Published online 7 April 2010
The homing pigeon is a variety of domesticated Rock Pigeon (Columba livia domestica) that has been selectively bred to be able to find its way home over extremely long distances. The wild rock pigeon has an innate homing ability, meaning that it will generally return to its own nest and its own mate. This made it relatively easy to breed from the birds that repeatedly found their way home over long distances. Flights as long as 1800 kilometers (1,118 miles) have been recorded by birds in competition pigeon racing. Their average flying speed over moderate distances is around 48 km/h (30 mph), but speeds of up to 95 km/h (59 mph) have been observed.
Homing pigeons are called carrier pigeons when they are used to carry messages. This is possible where a message is written on thin light paper (such as cigarette paper) and rolled into a small tube attached to the bird's leg; this is called pigeon post. Pigeons can only go back to one "mentally marked" point that they have identified as their home. So "pigeon mail" can only work when the sender is actually holding the receiver's pigeons. White homing pigeons are used in Release Dove ceremonies at weddings, funerals, and some sporting events.
Research has been performed with the intention of discovering how pigeons, after being transported, can find their way back from distant places they have never visited before. Most researchers believe that homing ability is based on a "map and compass" model, with the compass feature allowing birds to orient and the map feature allowing birds to determine their location relative to a goal site (home loft) While the compass mechanism appears to rely on the sun, the map mechanism has been highly debated. Some researchers believe that the map mechanism relies on the ability of birds to detect the Earth's magnetic field. It is true that birds can detect a magnetic field, to help them find their way home. A light-mediated mechanism that involves the eyes and is lateralized has been examined somewhat, but recent developments have implicated the trigeminal nerve in magnetoception. Research by Floriano Papi (Italy, early 1970s) and more recent work, largely by Hans Wallraff, suggests that instead pigeons orient themselves using the spatial distribution of atmospheric odors, known as olfactory navigation (see the August 20, 2005 issue of Science News.). Near their home lofts, in areas they have previously visited, pigeons probably are guided by visual landmarks.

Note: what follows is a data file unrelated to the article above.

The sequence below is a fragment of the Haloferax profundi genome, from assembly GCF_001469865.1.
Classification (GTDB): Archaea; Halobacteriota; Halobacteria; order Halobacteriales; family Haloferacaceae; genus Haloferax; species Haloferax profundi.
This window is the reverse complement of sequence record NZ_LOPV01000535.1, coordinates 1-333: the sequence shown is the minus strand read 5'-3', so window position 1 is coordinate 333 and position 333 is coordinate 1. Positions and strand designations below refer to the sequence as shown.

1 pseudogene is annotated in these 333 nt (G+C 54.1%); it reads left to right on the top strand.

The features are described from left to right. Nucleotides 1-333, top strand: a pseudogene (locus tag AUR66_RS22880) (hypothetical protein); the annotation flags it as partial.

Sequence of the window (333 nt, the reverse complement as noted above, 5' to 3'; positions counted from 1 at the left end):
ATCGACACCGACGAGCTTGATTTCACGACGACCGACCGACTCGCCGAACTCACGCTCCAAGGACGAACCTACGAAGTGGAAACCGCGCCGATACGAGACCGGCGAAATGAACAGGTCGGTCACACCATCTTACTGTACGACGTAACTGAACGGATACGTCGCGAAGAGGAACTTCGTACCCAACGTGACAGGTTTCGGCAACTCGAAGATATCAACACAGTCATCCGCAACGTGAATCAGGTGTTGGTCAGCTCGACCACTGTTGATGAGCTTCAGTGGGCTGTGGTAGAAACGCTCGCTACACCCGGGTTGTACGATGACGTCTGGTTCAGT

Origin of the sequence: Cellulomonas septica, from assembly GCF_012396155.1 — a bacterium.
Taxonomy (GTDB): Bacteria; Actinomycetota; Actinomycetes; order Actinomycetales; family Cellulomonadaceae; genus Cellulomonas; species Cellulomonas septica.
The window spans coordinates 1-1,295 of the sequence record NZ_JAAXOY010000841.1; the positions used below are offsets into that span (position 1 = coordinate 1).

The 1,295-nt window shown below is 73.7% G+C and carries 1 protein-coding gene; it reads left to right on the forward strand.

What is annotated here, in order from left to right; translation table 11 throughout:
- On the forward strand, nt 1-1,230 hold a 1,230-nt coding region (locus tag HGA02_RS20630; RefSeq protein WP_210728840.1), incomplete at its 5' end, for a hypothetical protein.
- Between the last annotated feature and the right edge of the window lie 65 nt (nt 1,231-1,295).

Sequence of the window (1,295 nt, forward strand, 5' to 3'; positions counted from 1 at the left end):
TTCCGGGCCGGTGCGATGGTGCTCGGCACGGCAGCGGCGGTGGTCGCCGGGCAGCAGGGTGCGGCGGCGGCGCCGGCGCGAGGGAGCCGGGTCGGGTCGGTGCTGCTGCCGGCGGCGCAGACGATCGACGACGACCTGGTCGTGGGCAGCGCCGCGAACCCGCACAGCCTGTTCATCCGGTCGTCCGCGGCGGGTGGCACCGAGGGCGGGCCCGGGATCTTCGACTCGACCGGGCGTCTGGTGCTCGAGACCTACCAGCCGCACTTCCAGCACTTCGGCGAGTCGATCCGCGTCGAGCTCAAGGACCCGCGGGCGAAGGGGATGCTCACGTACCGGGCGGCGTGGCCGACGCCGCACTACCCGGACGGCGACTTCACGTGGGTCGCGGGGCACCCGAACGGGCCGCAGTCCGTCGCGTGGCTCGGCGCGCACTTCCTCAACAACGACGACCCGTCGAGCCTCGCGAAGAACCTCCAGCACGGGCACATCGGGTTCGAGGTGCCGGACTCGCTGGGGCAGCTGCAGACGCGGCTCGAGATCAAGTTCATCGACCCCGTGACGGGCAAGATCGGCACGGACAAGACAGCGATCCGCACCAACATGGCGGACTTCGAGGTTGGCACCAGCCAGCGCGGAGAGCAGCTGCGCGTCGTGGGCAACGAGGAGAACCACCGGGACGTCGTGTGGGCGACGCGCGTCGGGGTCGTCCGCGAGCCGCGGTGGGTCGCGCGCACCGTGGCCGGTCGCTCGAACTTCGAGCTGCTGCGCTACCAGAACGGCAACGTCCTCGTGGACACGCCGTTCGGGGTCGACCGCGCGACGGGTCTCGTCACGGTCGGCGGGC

Various experiments suggest that different breeds of homing pigeons rely on different cues to different extents. Charles Walcott at Cornell was able to demonstrate that one strain of pigeons was confused by a magnetic anomaly in the Earth that had no effect on another strain of birds. Other experiments have shown that altering the perceived time of day with artificial lighting or using air conditioning to eliminate odors in the pigeons' home roost affected the pigeons' ability to return home.
Some research also indicates that homing pigeons navigate by following roads and other man-made features, making 90 degree turns and following habitual routes, much the same way that humans navigate.
Homing pigeons, the winged messengers of the Indian police force, did perform for more than 50 years of distinguished service.
About 800 birds from the Police Pigeon Service, which have defied cyclones and floods to deliver urgent police messages between remote stations in the north-eastern state of Orissa since 1946, may be retired under government proposals that suggest e-mail and telephones make the birds obsolete in 2002.
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